The district court in this Title VII sex-harassment action believed — bottom-line — that the alleged harasser in this case was merely “a rude man that [sic] lacked courtesy and professionalism.” But the First Circuit reverses summary judgment and finds enough evidence to warrant a trial over whether the behavior was severe or pervasive, and motivated by sex.
Rosario v. Dep’t of the Army, No. 08-2168 (1st Cir. June 2, 2010): The plaintiff was a medical records technician, a civilian position, and Ivan Arroyo was Rosario’s supervisor. The summary judgment record included evidence that Arroyo singled the plaintiff out for mistreatment:
“Arroyo’s treatment of Rosario and others at the clinic became abusive on a daily basis. He would throw medical records around, throw personal belongings into the trash, and disparage his co-workers with derogatory names and racial comments. According to Rosario, an African-American woman identified as Private Carter broke down in tears at one point and ultimately left
the section ‘due to the continue[d] daily hostile environment cause[d] by [Arroyo].’ In late April, according to Rosario, Arroyo started to make her life miserable by, inter alia, constantly
complaining about the way she dressed, always watching the clock when she conversed with patients, and ‘telling doctors [who worked at the clinic] about [his] personal opinion about my person.’ She claimed he would complain about her spending time talking with patients, but made no comments when other employees talked or joked with them.”
Arroyo disparaged Rosario’s clothes as too revealing, “walk[ed] behind her and ma[de] faces as he looked at the person with whom she was speaking. . . . He threw away Rosario’s food and removed the other items from her desk.” These activities were carried out daily for some two years.
The nub of the defense is that Arroyo’s rude behavior, such as it might have been, was motivated by performance not gender. Arroyo wrote the plaintiff up for dress violations, though the “evidence presented at the EEO hearing supports her contention that her clothing was always appropriate. [Supervisors] Maldonado, Hernández and Cournier all testified that they did not consider her attire inappropriate, and Rosario asserted that her nearly twenty years of experience in the private and government sectors provided her with ‘the knowledge [of] what to wear or not.’ Indeed, Arroyo acknowledged at the EEO hearing that, after March 2002, her clothing had improved ‘300 percent’ and he considered her attire proper.” The plaintiff complained to the agency, but the investigation ended with findings in support of Arroyo.
The First Circuit holds that although Arroyo did not touch Rosario or express any sexual interest in the plaintiff, the record presented a triable issue of fact about whether the abuse was motivated by sex, as required by Title VII:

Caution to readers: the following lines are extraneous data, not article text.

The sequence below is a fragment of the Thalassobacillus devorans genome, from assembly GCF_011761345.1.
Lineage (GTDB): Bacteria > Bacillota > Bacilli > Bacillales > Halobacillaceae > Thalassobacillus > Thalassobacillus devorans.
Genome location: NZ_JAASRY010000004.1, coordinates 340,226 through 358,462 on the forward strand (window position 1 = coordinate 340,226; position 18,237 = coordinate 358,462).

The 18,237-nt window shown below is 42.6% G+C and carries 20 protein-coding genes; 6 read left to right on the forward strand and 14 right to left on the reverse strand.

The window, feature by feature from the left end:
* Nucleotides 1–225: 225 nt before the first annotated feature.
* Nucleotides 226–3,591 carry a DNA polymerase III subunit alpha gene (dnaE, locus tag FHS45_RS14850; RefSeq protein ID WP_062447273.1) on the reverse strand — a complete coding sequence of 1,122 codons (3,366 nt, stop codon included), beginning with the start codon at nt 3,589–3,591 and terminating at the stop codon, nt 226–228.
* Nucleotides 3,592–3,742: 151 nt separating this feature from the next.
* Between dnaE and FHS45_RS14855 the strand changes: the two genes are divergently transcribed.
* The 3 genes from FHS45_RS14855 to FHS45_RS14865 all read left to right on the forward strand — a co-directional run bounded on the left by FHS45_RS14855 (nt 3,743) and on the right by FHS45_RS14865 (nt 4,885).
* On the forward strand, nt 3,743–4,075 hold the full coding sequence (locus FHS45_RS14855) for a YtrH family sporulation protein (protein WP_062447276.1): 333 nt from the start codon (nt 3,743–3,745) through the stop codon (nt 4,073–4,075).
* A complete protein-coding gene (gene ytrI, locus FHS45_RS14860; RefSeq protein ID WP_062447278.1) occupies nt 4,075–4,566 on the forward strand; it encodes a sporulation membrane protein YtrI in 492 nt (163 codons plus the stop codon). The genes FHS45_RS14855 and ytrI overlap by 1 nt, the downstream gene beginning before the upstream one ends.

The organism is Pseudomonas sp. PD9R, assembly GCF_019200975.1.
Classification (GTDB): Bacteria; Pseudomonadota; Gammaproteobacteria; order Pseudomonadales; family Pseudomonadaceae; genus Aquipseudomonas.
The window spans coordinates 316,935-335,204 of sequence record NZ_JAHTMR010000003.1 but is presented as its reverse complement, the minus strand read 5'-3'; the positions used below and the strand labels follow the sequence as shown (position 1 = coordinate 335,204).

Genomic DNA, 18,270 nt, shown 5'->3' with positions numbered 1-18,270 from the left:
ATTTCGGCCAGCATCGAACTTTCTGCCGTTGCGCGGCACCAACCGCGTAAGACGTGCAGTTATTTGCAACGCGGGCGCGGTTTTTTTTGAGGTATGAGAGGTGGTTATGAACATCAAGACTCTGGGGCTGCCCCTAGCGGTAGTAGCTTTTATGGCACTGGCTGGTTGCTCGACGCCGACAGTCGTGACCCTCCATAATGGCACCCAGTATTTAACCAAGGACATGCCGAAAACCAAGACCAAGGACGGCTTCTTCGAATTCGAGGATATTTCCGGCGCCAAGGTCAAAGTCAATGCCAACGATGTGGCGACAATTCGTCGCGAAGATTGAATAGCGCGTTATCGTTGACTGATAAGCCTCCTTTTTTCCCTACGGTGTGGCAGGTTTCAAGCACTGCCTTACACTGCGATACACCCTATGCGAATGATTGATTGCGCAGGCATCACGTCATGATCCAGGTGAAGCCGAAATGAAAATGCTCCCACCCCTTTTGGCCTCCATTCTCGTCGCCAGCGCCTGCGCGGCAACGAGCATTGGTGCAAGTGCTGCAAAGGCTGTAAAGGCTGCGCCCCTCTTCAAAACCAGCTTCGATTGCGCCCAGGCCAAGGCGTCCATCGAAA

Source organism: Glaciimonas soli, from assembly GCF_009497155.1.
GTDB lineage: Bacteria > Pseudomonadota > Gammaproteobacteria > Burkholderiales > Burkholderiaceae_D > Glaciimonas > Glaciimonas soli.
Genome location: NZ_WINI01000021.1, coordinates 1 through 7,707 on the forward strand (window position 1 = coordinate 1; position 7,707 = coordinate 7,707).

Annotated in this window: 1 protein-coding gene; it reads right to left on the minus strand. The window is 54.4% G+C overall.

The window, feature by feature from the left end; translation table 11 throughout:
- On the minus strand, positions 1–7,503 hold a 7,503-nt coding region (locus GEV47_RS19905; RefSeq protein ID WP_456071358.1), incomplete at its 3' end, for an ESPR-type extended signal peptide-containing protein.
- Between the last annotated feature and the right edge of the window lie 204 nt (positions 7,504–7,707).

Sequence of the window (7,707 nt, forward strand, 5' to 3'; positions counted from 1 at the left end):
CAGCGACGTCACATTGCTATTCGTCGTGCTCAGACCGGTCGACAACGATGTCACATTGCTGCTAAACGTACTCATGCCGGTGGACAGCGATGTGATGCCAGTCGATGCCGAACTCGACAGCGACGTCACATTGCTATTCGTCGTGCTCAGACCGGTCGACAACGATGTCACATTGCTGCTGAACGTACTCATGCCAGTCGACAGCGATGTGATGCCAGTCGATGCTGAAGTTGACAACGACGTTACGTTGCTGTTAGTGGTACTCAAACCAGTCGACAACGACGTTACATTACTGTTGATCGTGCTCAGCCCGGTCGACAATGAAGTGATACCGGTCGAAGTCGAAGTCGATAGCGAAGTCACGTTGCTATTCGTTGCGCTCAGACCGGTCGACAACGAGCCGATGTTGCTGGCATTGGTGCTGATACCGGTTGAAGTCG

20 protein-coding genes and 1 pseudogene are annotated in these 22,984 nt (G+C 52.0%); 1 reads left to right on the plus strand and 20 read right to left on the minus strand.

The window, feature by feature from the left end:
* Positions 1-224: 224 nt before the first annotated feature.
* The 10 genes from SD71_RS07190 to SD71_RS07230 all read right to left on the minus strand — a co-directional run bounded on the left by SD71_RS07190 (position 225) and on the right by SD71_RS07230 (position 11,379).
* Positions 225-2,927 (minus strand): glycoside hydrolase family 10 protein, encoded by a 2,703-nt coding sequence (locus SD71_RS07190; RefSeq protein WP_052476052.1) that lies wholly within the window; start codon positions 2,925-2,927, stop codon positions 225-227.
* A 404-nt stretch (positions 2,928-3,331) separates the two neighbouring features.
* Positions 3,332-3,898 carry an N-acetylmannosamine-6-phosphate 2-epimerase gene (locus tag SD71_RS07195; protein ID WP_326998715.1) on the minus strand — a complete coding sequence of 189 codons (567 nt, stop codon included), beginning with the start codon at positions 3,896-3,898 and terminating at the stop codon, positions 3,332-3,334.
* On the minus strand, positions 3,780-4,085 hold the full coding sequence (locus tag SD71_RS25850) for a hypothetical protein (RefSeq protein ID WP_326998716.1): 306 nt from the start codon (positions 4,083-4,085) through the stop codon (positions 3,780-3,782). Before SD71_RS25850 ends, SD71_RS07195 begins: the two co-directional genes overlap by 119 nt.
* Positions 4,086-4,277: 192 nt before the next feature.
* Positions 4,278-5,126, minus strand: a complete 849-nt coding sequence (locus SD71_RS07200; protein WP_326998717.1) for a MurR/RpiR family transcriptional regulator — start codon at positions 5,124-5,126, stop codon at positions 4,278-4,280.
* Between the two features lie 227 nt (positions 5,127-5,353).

“Although the sexually oriented jokes reported . . . may not have amounted to much on their own and were of uncertain frequency – indeed, Rosario did not cite them in the report attached to her administrative complaint – they nonetheless suggest a lack of respect by Arroyo for his female colleagues, lending weight to the inference that his behavior toward Rosario was inappropriately motivated by gender. That was not, however, the only evidence that his conduct was “because of . . . sex.” 42 U.S.C. § 2000e-2(a)(1). Maldonado testified that Arroyo treated
other females who worked at the clinic similarly, observing that ‘[h]e’d just intimidate them.’ Maldonado named Private Carter in particular and stated that Arroyo ‘drove her nuts.’ Arroyo’s
repeated conversations with others about Rosario’s underwear ‘and especially her panties’ (as reported by Hernández), as well as his references to her as a woman of the streets in conversations with Maldonado and ‘other guys,’ provides addition al support for a finding that his behavior toward Rosario was sex-based.”
Moreover, “[t]he fact that certain of the complained-of conduct appeared to have no sex-based connotation at all – for example, throwing her food away and removing items from her desk – does not diminish the force of the evidence indicating gender-based animus. Indeed, as we have noted, such acts may be added to the mix in assessing a hostile work environment claim.” And although the record revealed that Arroyo also abused male employees, “[t]he record as a whole would thus permit a reasonable jury to conclude that Rosario was exposed to harassment that differed in both kind and degree from that imposed on male employees.”
Thus, the panel reverses summary judgment and remands the claim for trial